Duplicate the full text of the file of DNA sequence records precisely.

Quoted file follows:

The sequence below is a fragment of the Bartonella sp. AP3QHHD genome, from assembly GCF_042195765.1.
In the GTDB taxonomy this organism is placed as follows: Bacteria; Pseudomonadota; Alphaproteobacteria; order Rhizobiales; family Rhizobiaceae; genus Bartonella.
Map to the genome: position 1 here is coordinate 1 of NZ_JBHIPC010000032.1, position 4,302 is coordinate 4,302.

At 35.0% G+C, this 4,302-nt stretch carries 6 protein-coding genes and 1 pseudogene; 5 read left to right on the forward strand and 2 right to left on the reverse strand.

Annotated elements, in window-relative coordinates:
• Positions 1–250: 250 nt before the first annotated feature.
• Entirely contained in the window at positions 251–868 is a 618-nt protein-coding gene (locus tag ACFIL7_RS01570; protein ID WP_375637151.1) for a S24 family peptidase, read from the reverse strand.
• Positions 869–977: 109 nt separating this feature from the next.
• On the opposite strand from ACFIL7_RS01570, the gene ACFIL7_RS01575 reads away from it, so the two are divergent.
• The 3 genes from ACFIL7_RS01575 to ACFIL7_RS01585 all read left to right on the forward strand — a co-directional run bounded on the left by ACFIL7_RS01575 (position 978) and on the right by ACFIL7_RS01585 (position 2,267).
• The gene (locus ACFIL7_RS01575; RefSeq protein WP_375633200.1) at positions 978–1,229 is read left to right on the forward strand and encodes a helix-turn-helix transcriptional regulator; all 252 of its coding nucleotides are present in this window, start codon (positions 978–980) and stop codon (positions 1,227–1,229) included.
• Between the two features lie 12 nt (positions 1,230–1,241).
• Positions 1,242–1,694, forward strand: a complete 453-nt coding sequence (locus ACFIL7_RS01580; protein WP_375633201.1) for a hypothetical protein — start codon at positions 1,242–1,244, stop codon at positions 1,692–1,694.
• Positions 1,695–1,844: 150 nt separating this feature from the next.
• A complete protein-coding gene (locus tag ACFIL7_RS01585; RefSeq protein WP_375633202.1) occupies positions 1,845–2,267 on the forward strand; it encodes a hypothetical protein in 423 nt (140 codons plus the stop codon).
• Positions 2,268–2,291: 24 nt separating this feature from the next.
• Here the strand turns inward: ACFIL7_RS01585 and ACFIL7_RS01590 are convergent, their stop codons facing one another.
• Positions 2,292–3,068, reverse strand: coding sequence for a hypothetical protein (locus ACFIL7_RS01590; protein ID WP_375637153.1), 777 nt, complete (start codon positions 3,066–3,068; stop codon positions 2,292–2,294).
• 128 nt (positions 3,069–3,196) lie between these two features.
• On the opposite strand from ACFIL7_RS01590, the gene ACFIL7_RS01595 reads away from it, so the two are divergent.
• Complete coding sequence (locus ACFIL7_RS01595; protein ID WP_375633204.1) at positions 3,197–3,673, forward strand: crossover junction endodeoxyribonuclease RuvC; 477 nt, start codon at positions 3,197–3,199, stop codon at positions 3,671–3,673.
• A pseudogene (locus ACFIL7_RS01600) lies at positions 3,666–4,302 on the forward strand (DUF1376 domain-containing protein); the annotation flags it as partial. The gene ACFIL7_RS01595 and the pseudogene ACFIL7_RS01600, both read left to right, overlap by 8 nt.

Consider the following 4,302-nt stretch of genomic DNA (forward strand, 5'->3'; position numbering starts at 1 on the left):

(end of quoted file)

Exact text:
The sequence below is a fragment of the Bartonella sp. AP3QHHD genome, from assembly GCF_042195765.1.
In the GTDB taxonomy this organism is placed as follows: Bacteria; Pseudomonadota; Alphaproteobacteria; order Rhizobiales; family Rhizobiaceae; genus Bartonella.
Map to the genome: position 1 here is coordinate 1 of NZ_JBHIPC010000032.1, position 4,302 is coordinate 4,302.

At 35.0% G+C, this 4,302-nt stretch carries 6 protein-coding genes and 1 pseudogene; 5 read left to right on the forward strand and 2 right to left on the reverse strand.

Annotated elements, in window-relative coordinates:
• Positions 1–250: 250 nt before the first annotated feature.
• Entirely contained in the window at positions 251–868 is a 618-nt protein-coding gene (locus tag ACFIL7_RS01570; protein ID WP_375637151.1) for a S24 family peptidase, read from the reverse strand.
• Positions 869–977: 109 nt separating this feature from the next.
• On the opposite strand from ACFIL7_RS01570, the gene ACFIL7_RS01575 reads away from it, so the two are divergent.
• The 3 genes from ACFIL7_RS01575 to ACFIL7_RS01585 all read left to right on the forward strand — a co-directional run bounded on the left by ACFIL7_RS01575 (position 978) and on the right by ACFIL7_RS01585 (position 2,267).
• The gene (locus ACFIL7_RS01575; RefSeq protein WP_375633200.1) at positions 978–1,229 is read left to right on the forward strand and encodes a helix-turn-helix transcriptional regulator; all 252 of its coding nucleotides are present in this window, start codon (positions 978–980) and stop codon (positions 1,227–1,229) included.
• Between the two features lie 12 nt (positions 1,230–1,241).
• Positions 1,242–1,694, forward strand: a complete 453-nt coding sequence (locus ACFIL7_RS01580; protein WP_375633201.1) for a hypothetical protein — start codon at positions 1,242–1,244, stop codon at positions 1,692–1,694.
• Positions 1,695–1,844: 150 nt separating this feature from the next.
• A complete protein-coding gene (locus tag ACFIL7_RS01585; RefSeq protein WP_375633202.1) occupies positions 1,845–2,267 on the forward strand; it encodes a hypothetical protein in 423 nt (140 codons plus the stop codon).
• Positions 2,268–2,291: 24 nt separating this feature from the next.
• Here the strand turns inward: ACFIL7_RS01585 and ACFIL7_RS01590 are convergent, their stop codons facing one another.
• Positions 2,292–3,068, reverse strand: coding sequence for a hypothetical protein (locus ACFIL7_RS01590; protein ID WP_375637153.1), 777 nt, complete (start codon positions 3,066–3,068; stop codon positions 2,292–2,294).
• 128 nt (positions 3,069–3,196) lie between these two features.
• On the opposite strand from ACFIL7_RS01590, the gene ACFIL7_RS01595 reads away from it, so the two are divergent.
• Complete coding sequence (locus ACFIL7_RS01595; protein ID WP_375633204.1) at positions 3,197–3,673, forward strand: crossover junction endodeoxyribonuclease RuvC; 477 nt, start codon at positions 3,197–3,199, stop codon at positions 3,671–3,673.
• A pseudogene (locus ACFIL7_RS01600) lies at positions 3,666–4,302 on the forward strand (DUF1376 domain-containing protein); the annotation flags it as partial. The gene ACFIL7_RS01595 and the pseudogene ACFIL7_RS01600, both read left to right, overlap by 8 nt.

Consider the following 4,302-nt stretch of genomic DNA (forward strand, 5'->3'; position numbering starts at 1 on the left):